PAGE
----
Fun Fact: Australian fashion designer Jenny Kee was commissioned by Trivett Classic BMW to design this Art Car in 2007. With the famous Flamingo Park boutique, Kee and textile designer Linda Jackson created Australia’s fashion identity in the 1970s. They formed a partnership creating outfits including bright and colourful pure Australian wool knitted jumpers with fauna and flora emblems. Among them was a knitted koala jumper nicknamed "Slinky" that was owned by Diana, Princess of Wales.
1989 BMW 325iS
The E30 was the 2nd-generation 3 Series and the first iteration of BMW’s now iconic business-class car (also known as compact executive) to be offered in South Africa; its coupe variant, in 325iS guise, is, of course, affectionately known as the Gusheshe. The first-ever M3, an international touring-car phenomenon, was based on the E30, but the left-hand-drive-only M car never made it to South Africa.
BMW South Africa, however, produced the locally developed 333i and 325iS and 325iS Evo 2 in the mid-Eighties and early-Nineties (examples of the latter 2 already form part of the SentiMETAL collection). Outside of South Africa, however, the E30 range didn’t offer much apart from the M3 and the 1.8-litre 16-valve-engined 318iS. The car pictured here is badged a 325iS, but it is powered by a standard, 125-kW 2.5-litre inline-6 motor, not by a 145 kW or 155 kW Alpina-tuned 2.7-litre motor as it was in South Africa. Why? BMW raced an M3 in touring-car racing in Australia in the Eighties, the country didn’t have a Stannic Group N production-car formula, as was the case here.
Fun Fact: The 333i (which was available with either power steering or AC, not both) was never raced.
1990 BMW 735iL
Until the arrival of the 2nd-generation 7 Series (E32), BMW was largely viewed as inferior to Mercedes-Benz (which then produced the W126-series S-Class) in the luxury sedan segment. However, that all swiftly changed when the Bavarian brand’s sleek Claus Luthe-designed limousine raised the stakes considerably – in fact, the E32 was regarded the world’s most sophisticated sedan at the time. For a car that was launched in 1987 (in South Africa), the E32 positively brimmed with technology, including self-levelling rear suspension, electronic dual-zone climate control, electrically adjustable seats and exterior mirrors (with memory function for both), self-dipping rear-view mirror and a comprehensive trip computer, replete with a diagnostic message system in the instrument cluster.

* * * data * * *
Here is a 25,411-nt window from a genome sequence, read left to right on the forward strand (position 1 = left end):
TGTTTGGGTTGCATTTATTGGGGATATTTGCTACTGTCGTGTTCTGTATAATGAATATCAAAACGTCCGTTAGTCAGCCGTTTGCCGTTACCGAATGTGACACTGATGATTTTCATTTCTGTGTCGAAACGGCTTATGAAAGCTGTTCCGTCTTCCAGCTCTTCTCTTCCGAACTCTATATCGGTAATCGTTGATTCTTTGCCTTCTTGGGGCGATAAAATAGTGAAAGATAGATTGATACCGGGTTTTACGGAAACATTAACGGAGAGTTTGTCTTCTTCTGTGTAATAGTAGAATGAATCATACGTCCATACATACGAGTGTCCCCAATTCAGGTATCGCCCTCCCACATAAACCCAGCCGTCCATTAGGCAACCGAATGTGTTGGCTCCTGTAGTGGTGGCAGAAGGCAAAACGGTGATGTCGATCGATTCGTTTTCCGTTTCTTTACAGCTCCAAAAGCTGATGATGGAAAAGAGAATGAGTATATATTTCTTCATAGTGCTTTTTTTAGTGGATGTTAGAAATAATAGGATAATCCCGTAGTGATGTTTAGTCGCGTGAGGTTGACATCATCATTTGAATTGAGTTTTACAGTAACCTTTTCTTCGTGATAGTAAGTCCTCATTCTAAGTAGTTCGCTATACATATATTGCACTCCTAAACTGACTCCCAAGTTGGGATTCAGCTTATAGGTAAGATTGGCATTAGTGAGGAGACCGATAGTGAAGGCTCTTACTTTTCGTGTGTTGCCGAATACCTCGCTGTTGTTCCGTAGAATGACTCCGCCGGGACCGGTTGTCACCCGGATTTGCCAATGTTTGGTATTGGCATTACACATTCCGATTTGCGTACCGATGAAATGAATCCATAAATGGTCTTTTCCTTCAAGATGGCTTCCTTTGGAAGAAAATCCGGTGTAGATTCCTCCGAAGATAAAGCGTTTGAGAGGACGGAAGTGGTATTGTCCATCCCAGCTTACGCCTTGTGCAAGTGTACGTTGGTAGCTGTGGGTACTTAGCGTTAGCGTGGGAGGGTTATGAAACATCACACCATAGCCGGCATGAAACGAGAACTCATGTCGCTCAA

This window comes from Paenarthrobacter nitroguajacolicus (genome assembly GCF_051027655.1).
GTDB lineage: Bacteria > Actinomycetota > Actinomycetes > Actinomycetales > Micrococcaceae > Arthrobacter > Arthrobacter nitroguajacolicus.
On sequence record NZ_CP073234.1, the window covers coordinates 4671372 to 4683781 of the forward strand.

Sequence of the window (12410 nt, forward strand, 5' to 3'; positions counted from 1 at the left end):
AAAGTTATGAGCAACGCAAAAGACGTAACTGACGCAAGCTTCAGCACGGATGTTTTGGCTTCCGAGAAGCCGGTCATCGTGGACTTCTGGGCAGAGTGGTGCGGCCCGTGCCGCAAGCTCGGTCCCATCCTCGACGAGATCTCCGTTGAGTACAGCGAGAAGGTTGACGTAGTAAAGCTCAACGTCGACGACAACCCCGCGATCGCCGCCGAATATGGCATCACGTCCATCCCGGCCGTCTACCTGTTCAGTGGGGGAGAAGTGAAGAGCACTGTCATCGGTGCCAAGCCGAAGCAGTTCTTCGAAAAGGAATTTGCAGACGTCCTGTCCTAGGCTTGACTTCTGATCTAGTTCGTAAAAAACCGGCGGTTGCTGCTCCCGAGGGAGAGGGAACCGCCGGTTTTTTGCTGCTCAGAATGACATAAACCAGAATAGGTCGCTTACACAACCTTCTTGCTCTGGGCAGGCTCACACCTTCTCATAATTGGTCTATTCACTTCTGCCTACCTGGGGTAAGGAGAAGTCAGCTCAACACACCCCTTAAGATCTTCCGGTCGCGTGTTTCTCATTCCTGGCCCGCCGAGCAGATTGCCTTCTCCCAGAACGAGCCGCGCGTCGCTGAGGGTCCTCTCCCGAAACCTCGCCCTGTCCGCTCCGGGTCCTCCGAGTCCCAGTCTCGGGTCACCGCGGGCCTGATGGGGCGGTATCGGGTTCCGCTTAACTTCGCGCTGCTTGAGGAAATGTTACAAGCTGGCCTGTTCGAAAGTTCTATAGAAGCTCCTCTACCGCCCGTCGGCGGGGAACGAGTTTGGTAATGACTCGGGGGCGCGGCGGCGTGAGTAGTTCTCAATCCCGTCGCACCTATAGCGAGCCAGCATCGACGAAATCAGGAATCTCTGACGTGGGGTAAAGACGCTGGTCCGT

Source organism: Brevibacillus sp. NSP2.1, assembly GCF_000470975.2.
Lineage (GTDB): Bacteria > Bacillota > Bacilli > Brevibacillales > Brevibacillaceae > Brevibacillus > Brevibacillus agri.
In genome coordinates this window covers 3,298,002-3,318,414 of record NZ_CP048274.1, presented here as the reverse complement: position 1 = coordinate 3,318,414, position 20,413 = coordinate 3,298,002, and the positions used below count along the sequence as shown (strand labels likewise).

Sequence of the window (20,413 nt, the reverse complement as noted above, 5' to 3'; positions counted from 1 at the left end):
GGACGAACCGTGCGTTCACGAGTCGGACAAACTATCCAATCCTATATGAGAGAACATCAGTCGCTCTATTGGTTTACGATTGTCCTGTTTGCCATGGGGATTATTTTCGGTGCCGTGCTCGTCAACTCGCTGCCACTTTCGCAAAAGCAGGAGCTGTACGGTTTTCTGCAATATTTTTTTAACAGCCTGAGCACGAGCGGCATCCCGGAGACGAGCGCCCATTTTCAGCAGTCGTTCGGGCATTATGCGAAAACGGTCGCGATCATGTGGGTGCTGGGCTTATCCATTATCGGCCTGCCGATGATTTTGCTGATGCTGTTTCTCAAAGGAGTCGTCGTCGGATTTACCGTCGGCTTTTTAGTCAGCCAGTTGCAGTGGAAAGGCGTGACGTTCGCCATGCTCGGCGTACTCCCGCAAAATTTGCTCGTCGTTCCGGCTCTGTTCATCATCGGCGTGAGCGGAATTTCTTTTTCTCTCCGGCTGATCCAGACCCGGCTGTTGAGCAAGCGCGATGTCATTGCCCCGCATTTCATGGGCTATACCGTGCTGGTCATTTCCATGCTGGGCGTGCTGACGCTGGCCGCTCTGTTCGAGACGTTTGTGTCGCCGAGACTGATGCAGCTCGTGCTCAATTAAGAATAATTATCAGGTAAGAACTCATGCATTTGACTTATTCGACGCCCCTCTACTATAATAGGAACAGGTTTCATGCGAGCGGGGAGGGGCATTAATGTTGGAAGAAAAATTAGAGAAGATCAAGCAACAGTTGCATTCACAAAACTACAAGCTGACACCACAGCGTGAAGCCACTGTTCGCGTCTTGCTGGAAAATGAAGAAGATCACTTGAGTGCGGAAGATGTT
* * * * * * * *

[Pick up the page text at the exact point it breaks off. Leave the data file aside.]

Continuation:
BMW was also particularly proud of the E32’s handling dynamics and the South African subsidiary famously produced the “Beat the Benz” television advertisement featuring a 7 Series in response the Mercedes-Benz safety campaign about a Cape Town man who’d survived a crash after his Benz rolled down Chapman’s Peak. The payoff line for the BMW TV spot, which was filmed at the same perilous location was “Doesn’t it make sense to drive a luxury car that beats the… bends?”
Fun Fact: The 750iL (1990) was the first V12-engined German sedan since the Second World War.
1992 BMW 318i
The 3 Series arguably began its evolution into a fully-fledged compact (business-class) sedan with the E36-generation model, also known as “The Dolphin”. When the 316i debuted in 1992, it sported a host of standard features, from a height-adjustable driver’s seat, power steering, aircon, central locking, an immobiliser and, of course, a toolkit in the bootlid, for a tantalising price of R66 000. To put that in context, at the time, an entry-level executive sedan cost roughly twice as much as the 316i and although it only had 85 kW on tap, the range subsequently gained the first multivalve 4-cylinder engine, a 1.8-litre 16-valve motor, in the 318i (pictured here with factory-standard grey bumpers – most cars in South Africa were colour-coded).